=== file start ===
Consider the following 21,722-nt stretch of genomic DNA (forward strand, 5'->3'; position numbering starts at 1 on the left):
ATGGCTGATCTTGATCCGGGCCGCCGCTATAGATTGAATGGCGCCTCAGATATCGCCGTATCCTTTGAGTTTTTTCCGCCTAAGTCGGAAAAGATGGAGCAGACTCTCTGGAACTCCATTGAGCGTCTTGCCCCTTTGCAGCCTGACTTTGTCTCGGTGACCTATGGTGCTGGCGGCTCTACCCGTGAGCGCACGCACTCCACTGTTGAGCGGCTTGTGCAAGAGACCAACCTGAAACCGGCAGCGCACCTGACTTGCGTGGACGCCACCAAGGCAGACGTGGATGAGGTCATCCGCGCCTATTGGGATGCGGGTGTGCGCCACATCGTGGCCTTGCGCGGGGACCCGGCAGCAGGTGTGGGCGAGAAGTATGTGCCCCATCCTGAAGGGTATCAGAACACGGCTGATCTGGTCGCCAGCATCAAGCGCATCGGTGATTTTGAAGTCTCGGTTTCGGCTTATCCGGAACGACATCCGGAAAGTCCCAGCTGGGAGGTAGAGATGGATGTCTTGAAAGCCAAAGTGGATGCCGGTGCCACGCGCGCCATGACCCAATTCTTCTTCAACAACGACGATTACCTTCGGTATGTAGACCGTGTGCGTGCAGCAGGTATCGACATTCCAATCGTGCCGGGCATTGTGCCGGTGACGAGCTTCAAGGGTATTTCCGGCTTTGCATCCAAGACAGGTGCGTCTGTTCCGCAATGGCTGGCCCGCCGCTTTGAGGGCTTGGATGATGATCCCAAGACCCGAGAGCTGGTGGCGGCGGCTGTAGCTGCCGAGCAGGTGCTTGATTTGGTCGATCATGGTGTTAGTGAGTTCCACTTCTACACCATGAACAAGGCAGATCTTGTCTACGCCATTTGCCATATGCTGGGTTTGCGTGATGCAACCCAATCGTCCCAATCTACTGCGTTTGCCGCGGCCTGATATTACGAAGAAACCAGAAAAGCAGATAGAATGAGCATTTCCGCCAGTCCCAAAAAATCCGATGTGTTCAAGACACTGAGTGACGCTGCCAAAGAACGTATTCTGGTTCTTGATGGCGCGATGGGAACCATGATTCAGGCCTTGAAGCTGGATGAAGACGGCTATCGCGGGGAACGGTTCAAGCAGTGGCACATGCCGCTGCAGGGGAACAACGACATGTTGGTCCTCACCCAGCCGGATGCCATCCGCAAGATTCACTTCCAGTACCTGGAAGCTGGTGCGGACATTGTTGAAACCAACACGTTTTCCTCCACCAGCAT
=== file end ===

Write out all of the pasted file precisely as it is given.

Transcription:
Consider the following 21,722-nt stretch of genomic DNA (forward strand, 5'->3'; position numbering starts at 1 on the left):
ATGGCTGATCTTGATCCGGGCCGCCGCTATAGATTGAATGGCGCCTCAGATATCGCCGTATCCTTTGAGTTTTTTCCGCCTAAGTCGGAAAAGATGGAGCAGACTCTCTGGAACTCCATTGAGCGTCTTGCCCCTTTGCAGCCTGACTTTGTCTCGGTGACCTATGGTGCTGGCGGCTCTACCCGTGAGCGCACGCACTCCACTGTTGAGCGGCTTGTGCAAGAGACCAACCTGAAACCGGCAGCGCACCTGACTTGCGTGGACGCCACCAAGGCAGACGTGGATGAGGTCATCCGCGCCTATTGGGATGCGGGTGTGCGCCACATCGTGGCCTTGCGCGGGGACCCGGCAGCAGGTGTGGGCGAGAAGTATGTGCCCCATCCTGAAGGGTATCAGAACACGGCTGATCTGGTCGCCAGCATCAAGCGCATCGGTGATTTTGAAGTCTCGGTTTCGGCTTATCCGGAACGACATCCGGAAAGTCCCAGCTGGGAGGTAGAGATGGATGTCTTGAAAGCCAAAGTGGATGCCGGTGCCACGCGCGCCATGACCCAATTCTTCTTCAACAACGACGATTACCTTCGGTATGTAGACCGTGTGCGTGCAGCAGGTATCGACATTCCAATCGTGCCGGGCATTGTGCCGGTGACGAGCTTCAAGGGTATTTCCGGCTTTGCATCCAAGACAGGTGCGTCTGTTCCGCAATGGCTGGCCCGCCGCTTTGAGGGCTTGGATGATGATCCCAAGACCCGAGAGCTGGTGGCGGCGGCTGTAGCTGCCGAGCAGGTGCTTGATTTGGTCGATCATGGTGTTAGTGAGTTCCACTTCTACACCATGAACAAGGCAGATCTTGTCTACGCCATTTGCCATATGCTGGGTTTGCGTGATGCAACCCAATCGTCCCAATCTACTGCGTTTGCCGCGGCCTGATATTACGAAGAAACCAGAAAAGCAGATAGAATGAGCATTTCCGCCAGTCCCAAAAAATCCGATGTGTTCAAGACACTGAGTGACGCTGCCAAAGAACGTATTCTGGTTCTTGATGGCGCGATGGGAACCATGATTCAGGCCTTGAAGCTGGATGAAGACGGCTATCGCGGGGAACGGTTCAAGCAGTGGCACATGCCGCTGCAGGGGAACAACGACATGTTGGTCCTCACCCAGCCGGATGCCATCCGCAAGATTCACTTCCAGTACCTGGAAGCTGGTGCGGACATTGTTGAAACCAACACGTTTTCCTCCACCAGCAT